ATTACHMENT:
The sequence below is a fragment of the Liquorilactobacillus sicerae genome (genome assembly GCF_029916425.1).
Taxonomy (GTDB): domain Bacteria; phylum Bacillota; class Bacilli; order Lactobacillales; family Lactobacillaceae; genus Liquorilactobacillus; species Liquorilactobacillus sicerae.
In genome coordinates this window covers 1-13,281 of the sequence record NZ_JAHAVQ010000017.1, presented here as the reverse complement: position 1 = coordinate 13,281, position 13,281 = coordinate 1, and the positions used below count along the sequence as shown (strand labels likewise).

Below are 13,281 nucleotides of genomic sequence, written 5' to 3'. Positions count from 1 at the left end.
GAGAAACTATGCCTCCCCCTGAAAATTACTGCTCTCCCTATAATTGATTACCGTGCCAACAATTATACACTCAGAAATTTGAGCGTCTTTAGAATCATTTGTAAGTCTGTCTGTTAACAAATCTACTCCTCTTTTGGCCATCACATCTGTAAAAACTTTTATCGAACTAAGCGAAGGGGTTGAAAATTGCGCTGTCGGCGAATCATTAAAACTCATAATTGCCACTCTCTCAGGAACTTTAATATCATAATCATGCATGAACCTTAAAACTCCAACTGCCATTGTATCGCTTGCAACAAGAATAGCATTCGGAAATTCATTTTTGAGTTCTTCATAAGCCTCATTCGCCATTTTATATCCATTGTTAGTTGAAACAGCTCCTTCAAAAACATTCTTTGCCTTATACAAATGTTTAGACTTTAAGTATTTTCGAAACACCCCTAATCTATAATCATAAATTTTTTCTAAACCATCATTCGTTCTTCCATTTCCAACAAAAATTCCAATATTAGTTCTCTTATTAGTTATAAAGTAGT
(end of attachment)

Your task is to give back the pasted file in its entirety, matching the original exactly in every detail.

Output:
The sequence below is a fragment of the Liquorilactobacillus sicerae genome (genome assembly GCF_029916425.1).
Taxonomy (GTDB): domain Bacteria; phylum Bacillota; class Bacilli; order Lactobacillales; family Lactobacillaceae; genus Liquorilactobacillus; species Liquorilactobacillus sicerae.
In genome coordinates this window covers 1-13,281 of the sequence record NZ_JAHAVQ010000017.1, presented here as the reverse complement: position 1 = coordinate 13,281, position 13,281 = coordinate 1, and the positions used below count along the sequence as shown (strand labels likewise).

Below are 13,281 nucleotides of genomic sequence, written 5' to 3'. Positions count from 1 at the left end.
GAGAAACTATGCCTCCCCCTGAAAATTACTGCTCTCCCTATAATTGATTACCGTGCCAACAATTATACACTCAGAAATTTGAGCGTCTTTAGAATCATTTGTAAGTCTGTCTGTTAACAAATCTACTCCTCTTTTGGCCATCACATCTGTAAAAACTTTTATCGAACTAAGCGAAGGGGTTGAAAATTGCGCTGTCGGCGAATCATTAAAACTCATAATTGCCACTCTCTCAGGAACTTTAATATCATAATCATGCATGAACCTTAAAACTCCAACTGCCATTGTATCGCTTGCAACAAGAATAGCATTCGGAAATTCATTTTTGAGTTCTTCATAAGCCTCATTCGCCATTTTATATCCATTGTTAGTTGAAACAGCTCCTTCAAAAACATTCTTTGCCTTATACAAATGTTTAGACTTTAAGTATTTTCGAAACACCCCTAATCTATAATCATAAATTTTTTCTAAACCATCATTCGTTCTTCCATTTCCAACAAAAATTCCAATATTAGTTCTCTTATTAGTTATAAAGTAGT